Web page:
David Morrell created the character John Rambo in First Blood in 1972, and the action/adventure novel was born. Creepers, his latest novel, continues the Morrell tradition of fast-paced action mixed with archetypes that resonate with his readers.
Morrell’s own life is the stuff of novels. Born in Kitchener, Ontario, Canada in 1943, he never knew his father, who died in World War II. Young David’s mother placed him in an orphanage at age four, and he lived on a Mennonite farm, traveling on weekends by bus to visit his mother. His mother’s second marriage was contentious and young David often cowered beneath his bed or climbed out his window to “explore” urban settings, just like the Creepers urban spelunkers, to avoid the incessant arguing.
Inspired by heroes like Stirling Silliphant (of Route 66 fame), Morrell worked his way through Penn State, where he vowed, early on, to become a writer. He also earned a full Professorship at the University of Iowa, where he began teaching in 1970 and continued teaching until 1986. In 1987, the tragic death of his fifteen-year-old son, Matthew Morrell, changed the writer’s life forever. He has written about Matthew’s ordeal in Fireflies and, soon after Matthew’s death, David and Donna Morrell relocated to Santa Fe, New Mexico, where he continues to produce top-notch thrillers that keep his fans coming back for more.
He has written twenty-eight books, which have been translated in to twenty-six languages. Films of his works have been box office successes, with the first three Rambo movies doing $614 million worldwide. His website is www.davidmorrell.net.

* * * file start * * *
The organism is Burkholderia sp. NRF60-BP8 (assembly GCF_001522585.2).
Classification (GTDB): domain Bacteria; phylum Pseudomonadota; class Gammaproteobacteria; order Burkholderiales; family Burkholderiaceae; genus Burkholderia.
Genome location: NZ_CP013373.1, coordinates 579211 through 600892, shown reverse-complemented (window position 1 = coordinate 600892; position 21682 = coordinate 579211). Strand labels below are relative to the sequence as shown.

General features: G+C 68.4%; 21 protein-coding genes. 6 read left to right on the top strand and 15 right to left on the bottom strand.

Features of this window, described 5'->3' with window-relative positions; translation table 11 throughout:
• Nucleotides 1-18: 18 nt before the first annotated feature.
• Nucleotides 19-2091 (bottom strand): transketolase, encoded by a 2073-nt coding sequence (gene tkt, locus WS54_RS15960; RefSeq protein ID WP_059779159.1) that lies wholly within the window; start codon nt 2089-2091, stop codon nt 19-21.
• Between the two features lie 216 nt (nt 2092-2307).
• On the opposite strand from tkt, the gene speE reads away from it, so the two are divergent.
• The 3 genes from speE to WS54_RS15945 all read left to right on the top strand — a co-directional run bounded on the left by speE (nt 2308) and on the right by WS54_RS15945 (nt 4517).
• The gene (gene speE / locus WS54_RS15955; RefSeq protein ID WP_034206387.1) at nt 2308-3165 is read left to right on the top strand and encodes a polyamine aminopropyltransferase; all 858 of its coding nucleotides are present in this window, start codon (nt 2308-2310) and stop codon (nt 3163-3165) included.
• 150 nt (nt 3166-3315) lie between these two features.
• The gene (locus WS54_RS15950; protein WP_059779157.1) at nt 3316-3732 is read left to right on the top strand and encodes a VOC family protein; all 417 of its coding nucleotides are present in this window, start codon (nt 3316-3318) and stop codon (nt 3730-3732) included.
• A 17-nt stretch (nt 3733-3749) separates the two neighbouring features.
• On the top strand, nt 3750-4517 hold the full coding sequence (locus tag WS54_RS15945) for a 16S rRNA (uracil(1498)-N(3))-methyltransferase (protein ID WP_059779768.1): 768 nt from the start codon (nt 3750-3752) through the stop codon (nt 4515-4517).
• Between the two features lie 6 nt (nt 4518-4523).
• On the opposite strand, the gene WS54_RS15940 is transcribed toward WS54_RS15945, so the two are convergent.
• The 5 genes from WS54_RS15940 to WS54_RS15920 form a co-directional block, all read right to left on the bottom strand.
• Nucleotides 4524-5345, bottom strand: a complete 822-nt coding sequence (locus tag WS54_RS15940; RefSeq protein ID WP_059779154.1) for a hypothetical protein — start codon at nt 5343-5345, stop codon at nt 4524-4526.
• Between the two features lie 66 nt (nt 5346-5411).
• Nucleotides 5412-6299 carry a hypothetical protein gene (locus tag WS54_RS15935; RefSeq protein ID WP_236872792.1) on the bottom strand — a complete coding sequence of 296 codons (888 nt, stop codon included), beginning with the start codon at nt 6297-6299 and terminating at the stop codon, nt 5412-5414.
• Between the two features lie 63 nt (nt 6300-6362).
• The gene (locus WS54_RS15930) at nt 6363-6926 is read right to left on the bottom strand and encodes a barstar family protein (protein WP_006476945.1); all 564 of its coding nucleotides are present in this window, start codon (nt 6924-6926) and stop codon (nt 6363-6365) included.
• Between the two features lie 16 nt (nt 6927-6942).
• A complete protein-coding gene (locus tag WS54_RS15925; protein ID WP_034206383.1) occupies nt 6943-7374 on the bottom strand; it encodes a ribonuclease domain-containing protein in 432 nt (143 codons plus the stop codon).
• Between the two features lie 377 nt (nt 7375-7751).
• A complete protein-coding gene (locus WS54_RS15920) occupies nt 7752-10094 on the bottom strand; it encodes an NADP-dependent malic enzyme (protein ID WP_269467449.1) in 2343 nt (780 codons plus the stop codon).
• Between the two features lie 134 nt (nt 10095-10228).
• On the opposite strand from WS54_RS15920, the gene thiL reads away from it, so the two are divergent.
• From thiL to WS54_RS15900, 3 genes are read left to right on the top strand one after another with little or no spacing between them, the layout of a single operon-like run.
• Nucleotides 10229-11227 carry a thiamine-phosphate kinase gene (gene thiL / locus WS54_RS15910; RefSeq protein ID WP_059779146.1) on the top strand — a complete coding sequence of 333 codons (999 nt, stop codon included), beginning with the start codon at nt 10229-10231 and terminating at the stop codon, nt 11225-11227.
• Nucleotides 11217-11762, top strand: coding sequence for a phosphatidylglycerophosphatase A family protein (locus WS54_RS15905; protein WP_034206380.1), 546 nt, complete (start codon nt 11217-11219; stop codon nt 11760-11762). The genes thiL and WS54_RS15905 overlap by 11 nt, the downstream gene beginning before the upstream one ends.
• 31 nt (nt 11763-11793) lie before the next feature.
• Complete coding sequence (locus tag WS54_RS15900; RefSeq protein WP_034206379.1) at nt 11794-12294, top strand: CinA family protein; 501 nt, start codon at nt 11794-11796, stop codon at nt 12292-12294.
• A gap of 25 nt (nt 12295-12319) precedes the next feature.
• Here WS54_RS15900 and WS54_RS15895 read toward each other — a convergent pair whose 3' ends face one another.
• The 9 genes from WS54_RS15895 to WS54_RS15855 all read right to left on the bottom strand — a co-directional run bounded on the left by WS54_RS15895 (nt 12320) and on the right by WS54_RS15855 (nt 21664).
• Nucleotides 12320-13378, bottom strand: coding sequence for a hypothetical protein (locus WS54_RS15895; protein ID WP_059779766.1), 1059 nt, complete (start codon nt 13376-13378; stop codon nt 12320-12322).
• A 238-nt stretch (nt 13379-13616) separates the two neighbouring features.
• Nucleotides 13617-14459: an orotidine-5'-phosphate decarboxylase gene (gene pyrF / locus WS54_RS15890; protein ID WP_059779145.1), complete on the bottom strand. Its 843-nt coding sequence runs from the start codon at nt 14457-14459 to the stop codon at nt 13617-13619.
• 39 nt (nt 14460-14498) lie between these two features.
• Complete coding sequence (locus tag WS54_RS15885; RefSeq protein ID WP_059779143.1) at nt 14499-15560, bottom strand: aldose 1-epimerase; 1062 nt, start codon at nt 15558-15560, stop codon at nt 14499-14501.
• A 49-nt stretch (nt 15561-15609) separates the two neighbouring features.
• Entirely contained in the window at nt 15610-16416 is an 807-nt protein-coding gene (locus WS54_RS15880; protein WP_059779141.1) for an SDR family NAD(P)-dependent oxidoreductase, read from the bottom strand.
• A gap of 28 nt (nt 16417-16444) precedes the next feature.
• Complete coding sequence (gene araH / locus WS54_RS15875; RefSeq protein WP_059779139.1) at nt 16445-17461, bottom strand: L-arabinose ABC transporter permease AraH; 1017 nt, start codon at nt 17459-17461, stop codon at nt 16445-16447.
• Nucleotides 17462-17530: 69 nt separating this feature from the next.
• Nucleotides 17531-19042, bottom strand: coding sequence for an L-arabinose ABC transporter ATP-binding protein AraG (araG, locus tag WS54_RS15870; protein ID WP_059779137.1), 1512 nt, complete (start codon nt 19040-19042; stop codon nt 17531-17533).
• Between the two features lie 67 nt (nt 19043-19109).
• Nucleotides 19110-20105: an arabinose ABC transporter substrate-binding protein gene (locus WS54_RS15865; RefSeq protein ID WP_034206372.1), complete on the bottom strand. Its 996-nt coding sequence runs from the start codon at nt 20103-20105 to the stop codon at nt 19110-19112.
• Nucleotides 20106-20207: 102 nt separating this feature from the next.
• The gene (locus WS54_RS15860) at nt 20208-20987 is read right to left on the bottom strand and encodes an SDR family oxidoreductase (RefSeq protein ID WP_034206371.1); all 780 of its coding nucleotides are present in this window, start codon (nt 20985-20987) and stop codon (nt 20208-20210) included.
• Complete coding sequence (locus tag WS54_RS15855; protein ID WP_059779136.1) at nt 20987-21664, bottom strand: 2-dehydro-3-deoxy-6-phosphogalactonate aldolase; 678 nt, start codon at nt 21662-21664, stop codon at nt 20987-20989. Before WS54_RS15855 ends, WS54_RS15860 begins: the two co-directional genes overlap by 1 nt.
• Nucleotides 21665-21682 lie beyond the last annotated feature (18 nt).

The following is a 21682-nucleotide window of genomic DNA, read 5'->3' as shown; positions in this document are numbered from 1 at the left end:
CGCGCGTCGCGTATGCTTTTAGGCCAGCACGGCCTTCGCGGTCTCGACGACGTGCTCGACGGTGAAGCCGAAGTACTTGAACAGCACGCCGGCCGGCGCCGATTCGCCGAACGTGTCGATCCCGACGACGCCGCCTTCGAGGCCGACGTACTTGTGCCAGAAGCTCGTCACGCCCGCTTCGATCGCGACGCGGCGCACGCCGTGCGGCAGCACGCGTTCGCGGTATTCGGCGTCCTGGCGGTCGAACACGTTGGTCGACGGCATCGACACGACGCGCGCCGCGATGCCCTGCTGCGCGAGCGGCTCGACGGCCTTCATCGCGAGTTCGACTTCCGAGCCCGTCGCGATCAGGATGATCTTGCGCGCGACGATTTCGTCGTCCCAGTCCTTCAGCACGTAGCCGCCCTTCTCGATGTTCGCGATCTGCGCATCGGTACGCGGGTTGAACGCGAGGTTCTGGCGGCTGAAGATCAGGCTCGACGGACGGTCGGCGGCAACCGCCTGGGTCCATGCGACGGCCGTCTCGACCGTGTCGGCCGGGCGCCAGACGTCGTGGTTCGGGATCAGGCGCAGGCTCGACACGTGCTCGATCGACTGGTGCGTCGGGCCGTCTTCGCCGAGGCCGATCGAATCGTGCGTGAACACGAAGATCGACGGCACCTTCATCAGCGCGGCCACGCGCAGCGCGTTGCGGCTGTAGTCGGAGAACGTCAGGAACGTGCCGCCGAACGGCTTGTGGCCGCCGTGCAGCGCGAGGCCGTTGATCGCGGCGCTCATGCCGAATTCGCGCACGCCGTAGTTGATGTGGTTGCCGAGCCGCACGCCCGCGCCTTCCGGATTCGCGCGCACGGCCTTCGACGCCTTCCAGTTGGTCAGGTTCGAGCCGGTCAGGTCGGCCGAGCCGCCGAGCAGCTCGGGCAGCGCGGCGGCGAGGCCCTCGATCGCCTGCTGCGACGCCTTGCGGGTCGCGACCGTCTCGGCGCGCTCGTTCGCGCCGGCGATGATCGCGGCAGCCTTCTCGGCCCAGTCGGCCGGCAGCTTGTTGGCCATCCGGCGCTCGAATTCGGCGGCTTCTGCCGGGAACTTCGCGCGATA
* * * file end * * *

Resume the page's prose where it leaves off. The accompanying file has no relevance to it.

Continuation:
Reflection’s Edge: In Creepers, you have one of the characters describe Theodore Dreiser’s book Sister Carrie, saying “the theme is pessimistic determinism. No matter what we do, our bodies and our surroundings doom us.” Do you feel that is also the theme of Creepers?
David Morrell: Absolutely!
My novels all have two levels: one level is, I hope, a very intense blend of action and intrigue and suspense. Buried within that there are all kinds of allusions, cultural references, and thematic discussions that pop up the second time through. I have had people re-read my books and say, “Oh, my God! It is like a different book! It is stuff I hadn’t noticed before.”
It is an intense book: eight hours of people exploring a hotel that has been abandoned since 1971. It is a real-life phenomenon. “Creepers” is a nickname for urban explorers, who are architect and history enthusiasts who like to create a sort of time capsule effect by going into these old buildings.
The characters in Creepers meet in one building that they never should have entered. They are having eight hours of hell. In the midst of all this, I found a way – the former professor in me – to bring in Theodore Dreiser. There is a scene where the characters are going through the hotel. One imagines the music that would have played back then, and somebody says, “Yeah, that would have been like ‘My Gal Sal.’” And somebody else says, “Do you know that Theodore Dreiser’s brother wrote that song?” Then, somebody else says, “Who is Theodore Dreiser?” And that, in turn, gets me into Sister Carrie.
There is a sort of whistling in the dark, so to speak. They are talking about Sister Carrie in a way to overcome the nervousness they are feeling, the mounting terror. That is basically what Sister Carrie is all about: pessimistic determinism, which says we are doomed biologically and environmentally. It was en vogue in France. Stephen Crane did it in this country. It just seemed like a good way to introduce all of this.